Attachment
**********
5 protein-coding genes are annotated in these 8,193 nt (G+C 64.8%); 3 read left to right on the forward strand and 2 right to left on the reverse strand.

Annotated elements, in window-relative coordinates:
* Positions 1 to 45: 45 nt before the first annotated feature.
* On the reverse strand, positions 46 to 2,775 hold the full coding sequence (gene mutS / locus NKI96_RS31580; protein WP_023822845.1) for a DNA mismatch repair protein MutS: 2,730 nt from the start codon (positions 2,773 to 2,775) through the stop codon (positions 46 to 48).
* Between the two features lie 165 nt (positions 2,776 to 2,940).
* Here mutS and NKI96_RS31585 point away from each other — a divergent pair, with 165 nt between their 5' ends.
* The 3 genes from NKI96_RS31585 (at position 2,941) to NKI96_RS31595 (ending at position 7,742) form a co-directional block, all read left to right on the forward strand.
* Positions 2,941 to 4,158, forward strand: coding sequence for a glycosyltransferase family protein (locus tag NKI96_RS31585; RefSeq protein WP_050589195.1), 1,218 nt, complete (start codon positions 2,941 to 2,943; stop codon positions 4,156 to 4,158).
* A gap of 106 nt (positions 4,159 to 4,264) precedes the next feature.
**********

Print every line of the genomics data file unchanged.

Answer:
5 protein-coding genes are annotated in these 8,193 nt (G+C 64.8%); 3 read left to right on the forward strand and 2 right to left on the reverse strand.

Annotated elements, in window-relative coordinates:
* Positions 1 to 45: 45 nt before the first annotated feature.
* On the reverse strand, positions 46 to 2,775 hold the full coding sequence (gene mutS / locus NKI96_RS31580; protein WP_023822845.1) for a DNA mismatch repair protein MutS: 2,730 nt from the start codon (positions 2,773 to 2,775) through the stop codon (positions 46 to 48).
* Between the two features lie 165 nt (positions 2,776 to 2,940).
* Here mutS and NKI96_RS31585 point away from each other — a divergent pair, with 165 nt between their 5' ends.
* The 3 genes from NKI96_RS31585 (at position 2,941) to NKI96_RS31595 (ending at position 7,742) form a co-directional block, all read left to right on the forward strand.
* Positions 2,941 to 4,158, forward strand: coding sequence for a glycosyltransferase family protein (locus tag NKI96_RS31585; RefSeq protein WP_050589195.1), 1,218 nt, complete (start codon positions 2,941 to 2,943; stop codon positions 4,156 to 4,158).
* A gap of 106 nt (positions 4,159 to 4,264) precedes the next feature.